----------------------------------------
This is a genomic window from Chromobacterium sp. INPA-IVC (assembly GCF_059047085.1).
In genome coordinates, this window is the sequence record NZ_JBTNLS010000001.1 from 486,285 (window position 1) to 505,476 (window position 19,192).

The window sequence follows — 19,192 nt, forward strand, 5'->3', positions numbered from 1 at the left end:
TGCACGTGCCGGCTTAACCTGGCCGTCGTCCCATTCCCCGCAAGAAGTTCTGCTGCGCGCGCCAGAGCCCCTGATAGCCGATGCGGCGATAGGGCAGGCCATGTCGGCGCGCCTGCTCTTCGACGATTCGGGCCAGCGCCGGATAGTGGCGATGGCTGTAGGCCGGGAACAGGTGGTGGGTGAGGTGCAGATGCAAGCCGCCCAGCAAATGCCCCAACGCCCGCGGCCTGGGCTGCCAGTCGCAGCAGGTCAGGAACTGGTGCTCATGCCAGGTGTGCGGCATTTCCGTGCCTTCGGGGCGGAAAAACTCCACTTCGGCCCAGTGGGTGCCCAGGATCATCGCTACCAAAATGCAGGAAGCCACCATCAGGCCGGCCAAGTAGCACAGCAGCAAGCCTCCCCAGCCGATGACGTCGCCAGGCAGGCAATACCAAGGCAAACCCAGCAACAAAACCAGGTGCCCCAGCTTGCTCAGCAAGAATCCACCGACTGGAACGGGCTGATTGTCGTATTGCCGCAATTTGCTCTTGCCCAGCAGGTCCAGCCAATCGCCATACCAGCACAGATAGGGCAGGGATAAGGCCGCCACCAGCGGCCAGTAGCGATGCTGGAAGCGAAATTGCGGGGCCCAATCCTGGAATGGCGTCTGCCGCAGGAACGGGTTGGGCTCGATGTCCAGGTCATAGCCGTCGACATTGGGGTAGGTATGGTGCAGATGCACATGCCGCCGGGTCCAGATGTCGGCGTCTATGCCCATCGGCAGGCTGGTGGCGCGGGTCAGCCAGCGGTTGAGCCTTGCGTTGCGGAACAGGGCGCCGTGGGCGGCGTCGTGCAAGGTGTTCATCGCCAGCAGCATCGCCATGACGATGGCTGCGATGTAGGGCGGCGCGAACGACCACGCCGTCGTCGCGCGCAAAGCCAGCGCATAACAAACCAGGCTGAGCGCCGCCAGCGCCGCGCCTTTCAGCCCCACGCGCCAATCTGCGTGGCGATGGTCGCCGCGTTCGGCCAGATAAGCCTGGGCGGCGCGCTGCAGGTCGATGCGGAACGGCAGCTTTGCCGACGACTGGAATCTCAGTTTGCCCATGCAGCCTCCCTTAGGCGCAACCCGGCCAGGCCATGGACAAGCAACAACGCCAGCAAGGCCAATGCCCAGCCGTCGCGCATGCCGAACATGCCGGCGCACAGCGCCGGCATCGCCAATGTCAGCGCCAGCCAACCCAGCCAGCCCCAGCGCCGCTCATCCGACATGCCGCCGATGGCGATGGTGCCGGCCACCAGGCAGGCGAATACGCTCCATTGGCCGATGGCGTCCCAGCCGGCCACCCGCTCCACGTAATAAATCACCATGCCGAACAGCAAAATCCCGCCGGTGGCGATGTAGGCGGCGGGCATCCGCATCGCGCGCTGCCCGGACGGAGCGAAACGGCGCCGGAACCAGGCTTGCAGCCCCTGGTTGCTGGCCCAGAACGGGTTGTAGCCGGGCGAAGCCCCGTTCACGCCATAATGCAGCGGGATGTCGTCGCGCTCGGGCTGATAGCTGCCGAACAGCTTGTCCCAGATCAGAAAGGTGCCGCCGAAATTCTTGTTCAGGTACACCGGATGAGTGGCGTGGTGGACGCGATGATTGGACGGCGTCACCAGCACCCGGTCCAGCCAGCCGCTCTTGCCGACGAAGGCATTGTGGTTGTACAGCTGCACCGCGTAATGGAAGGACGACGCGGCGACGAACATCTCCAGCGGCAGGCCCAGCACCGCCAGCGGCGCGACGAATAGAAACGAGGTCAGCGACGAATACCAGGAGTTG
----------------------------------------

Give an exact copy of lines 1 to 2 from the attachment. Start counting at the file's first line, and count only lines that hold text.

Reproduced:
This is a genomic window from Chromobacterium sp. INPA-IVC (assembly GCF_059047085.1).
In genome coordinates, this window is the sequence record NZ_JBTNLS010000001.1 from 486,285 (window position 1) to 505,476 (window position 19,192).